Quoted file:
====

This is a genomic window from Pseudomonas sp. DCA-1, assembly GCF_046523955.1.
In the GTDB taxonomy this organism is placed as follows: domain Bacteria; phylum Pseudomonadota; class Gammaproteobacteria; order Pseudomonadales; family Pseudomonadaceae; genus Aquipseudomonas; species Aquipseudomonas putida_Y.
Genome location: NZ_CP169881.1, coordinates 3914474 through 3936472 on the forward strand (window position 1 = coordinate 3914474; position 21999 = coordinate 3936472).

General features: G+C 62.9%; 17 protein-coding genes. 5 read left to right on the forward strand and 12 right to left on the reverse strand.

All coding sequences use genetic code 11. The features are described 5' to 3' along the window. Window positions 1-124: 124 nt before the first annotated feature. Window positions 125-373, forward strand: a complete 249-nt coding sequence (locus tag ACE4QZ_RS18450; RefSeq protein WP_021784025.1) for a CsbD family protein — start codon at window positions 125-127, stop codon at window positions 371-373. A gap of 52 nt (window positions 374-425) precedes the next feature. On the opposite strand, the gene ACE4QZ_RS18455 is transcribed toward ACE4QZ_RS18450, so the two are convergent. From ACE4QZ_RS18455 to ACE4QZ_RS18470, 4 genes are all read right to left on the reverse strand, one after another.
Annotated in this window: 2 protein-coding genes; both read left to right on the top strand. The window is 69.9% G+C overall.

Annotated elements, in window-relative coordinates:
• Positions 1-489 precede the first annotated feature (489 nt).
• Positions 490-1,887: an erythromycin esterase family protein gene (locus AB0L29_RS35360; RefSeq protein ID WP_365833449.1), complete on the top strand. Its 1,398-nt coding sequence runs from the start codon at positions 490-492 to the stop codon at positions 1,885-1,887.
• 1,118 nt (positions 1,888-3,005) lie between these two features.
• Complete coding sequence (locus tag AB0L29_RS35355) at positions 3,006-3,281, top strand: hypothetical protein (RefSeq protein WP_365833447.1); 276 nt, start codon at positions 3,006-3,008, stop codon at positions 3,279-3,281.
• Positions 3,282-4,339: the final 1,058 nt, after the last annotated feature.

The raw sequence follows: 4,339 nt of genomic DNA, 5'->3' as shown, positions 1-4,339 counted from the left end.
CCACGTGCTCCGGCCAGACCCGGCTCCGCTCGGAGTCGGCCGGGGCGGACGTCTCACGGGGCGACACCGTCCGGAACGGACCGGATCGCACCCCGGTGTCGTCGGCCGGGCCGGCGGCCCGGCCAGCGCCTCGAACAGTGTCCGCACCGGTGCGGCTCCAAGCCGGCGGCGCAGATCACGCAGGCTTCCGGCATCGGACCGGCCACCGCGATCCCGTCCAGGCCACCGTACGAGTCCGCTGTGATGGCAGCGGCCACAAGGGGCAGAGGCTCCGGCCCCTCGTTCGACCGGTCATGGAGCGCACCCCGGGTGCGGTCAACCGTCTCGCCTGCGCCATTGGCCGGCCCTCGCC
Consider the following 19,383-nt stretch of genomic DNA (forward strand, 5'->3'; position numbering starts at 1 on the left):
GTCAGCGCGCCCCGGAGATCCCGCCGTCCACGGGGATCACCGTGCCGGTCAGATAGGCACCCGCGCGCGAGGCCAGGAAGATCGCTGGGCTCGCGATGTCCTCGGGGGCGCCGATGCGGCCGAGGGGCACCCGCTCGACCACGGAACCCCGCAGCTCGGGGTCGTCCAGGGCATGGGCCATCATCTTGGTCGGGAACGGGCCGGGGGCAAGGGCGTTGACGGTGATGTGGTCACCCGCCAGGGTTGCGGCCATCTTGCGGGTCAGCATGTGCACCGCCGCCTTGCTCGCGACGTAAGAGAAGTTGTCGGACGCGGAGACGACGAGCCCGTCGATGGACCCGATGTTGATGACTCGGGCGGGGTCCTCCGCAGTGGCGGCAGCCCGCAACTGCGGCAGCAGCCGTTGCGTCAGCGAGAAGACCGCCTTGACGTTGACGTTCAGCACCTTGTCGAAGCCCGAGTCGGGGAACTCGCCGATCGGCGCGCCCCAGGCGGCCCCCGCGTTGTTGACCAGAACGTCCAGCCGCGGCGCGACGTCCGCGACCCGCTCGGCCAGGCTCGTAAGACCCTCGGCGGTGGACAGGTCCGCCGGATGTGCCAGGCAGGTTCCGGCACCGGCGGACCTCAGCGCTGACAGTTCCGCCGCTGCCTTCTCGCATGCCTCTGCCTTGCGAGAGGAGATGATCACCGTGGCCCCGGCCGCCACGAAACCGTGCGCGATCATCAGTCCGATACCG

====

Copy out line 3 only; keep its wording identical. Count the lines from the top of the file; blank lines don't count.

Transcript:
Genome location: NZ_CP169881.1, coordinates 3914474 through 3936472 on the forward strand (window position 1 = coordinate 3914474; position 21999 = coordinate 3936472).